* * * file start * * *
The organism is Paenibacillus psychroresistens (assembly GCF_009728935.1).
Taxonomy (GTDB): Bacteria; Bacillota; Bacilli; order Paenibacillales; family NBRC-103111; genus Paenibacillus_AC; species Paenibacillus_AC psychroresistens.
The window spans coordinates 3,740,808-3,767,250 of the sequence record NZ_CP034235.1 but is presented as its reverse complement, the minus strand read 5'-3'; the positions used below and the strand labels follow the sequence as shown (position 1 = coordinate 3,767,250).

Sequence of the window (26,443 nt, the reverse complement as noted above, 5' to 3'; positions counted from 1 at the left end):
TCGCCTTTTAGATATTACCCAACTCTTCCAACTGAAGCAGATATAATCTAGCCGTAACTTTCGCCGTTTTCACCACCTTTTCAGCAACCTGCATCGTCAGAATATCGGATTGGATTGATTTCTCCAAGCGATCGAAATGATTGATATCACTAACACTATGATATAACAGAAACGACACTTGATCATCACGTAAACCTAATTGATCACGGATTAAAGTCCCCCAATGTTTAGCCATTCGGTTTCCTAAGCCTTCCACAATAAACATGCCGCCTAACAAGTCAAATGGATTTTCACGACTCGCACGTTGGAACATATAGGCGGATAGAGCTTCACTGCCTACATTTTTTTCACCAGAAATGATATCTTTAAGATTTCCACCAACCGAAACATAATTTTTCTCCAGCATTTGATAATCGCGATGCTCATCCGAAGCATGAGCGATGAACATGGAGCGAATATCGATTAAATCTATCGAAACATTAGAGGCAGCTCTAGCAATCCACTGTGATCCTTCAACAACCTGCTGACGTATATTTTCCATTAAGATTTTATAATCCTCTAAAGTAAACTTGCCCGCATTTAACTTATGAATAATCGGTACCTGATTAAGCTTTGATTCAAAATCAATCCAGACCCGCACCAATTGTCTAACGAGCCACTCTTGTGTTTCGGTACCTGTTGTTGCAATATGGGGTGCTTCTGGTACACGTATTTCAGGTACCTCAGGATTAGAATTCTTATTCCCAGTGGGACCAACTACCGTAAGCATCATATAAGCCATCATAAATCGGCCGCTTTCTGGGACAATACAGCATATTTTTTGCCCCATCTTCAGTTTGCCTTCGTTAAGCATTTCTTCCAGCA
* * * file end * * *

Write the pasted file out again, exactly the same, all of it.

The organism is Paenibacillus psychroresistens (assembly GCF_009728935.1).
Taxonomy (GTDB): Bacteria; Bacillota; Bacilli; order Paenibacillales; family NBRC-103111; genus Paenibacillus_AC; species Paenibacillus_AC psychroresistens.
The window spans coordinates 3,740,808-3,767,250 of the sequence record NZ_CP034235.1 but is presented as its reverse complement, the minus strand read 5'-3'; the positions used below and the strand labels follow the sequence as shown (position 1 = coordinate 3,767,250).

Sequence of the window (26,443 nt, the reverse complement as noted above, 5' to 3'; positions counted from 1 at the left end):
TCGCCTTTTAGATATTACCCAACTCTTCCAACTGAAGCAGATATAATCTAGCCGTAACTTTCGCCGTTTTCACCACCTTTTCAGCAACCTGCATCGTCAGAATATCGGATTGGATTGATTTCTCCAAGCGATCGAAATGATTGATATCACTAACACTATGATATAACAGAAACGACACTTGATCATCACGTAAACCTAATTGATCACGGATTAAAGTCCCCCAATGTTTAGCCATTCGGTTTCCTAAGCCTTCCACAATAAACATGCCGCCTAACAAGTCAAATGGATTTTCACGACTCGCACGTTGGAACATATAGGCGGATAGAGCTTCACTGCCTACATTTTTTTCACCAGAAATGATATCTTTAAGATTTCCACCAACCGAAACATAATTTTTCTCCAGCATTTGATAATCGCGATGCTCATCCGAAGCATGAGCGATGAACATGGAGCGAATATCGATTAAATCTATCGAAACATTAGAGGCAGCTCTAGCAATCCACTGTGATCCTTCAACAACCTGCTGACGTATATTTTCCATTAAGATTTTATAATCCTCTAAAGTAAACTTGCCCGCATTTAACTTATGAATAATCGGTACCTGATTAAGCTTTGATTCAAAATCAATCCAGACCCGCACCAATTGTCTAACGAGCCACTCTTGTGTTTCGGTACCTGTTGTTGCAATATGGGGTGCTTCTGGTACACGTATTTCAGGTACCTCAGGATTAGAATTCTTATTCCCAGTGGGACCAACTACCGTAAGCATCATATAAGCCATCATAAATCGGCCGCTTTCTGGGACAATACAGCATATTTTTTGCCCCATCTTCAGTTTGCCTTCGTTAAGCATTTCTTCCAGCA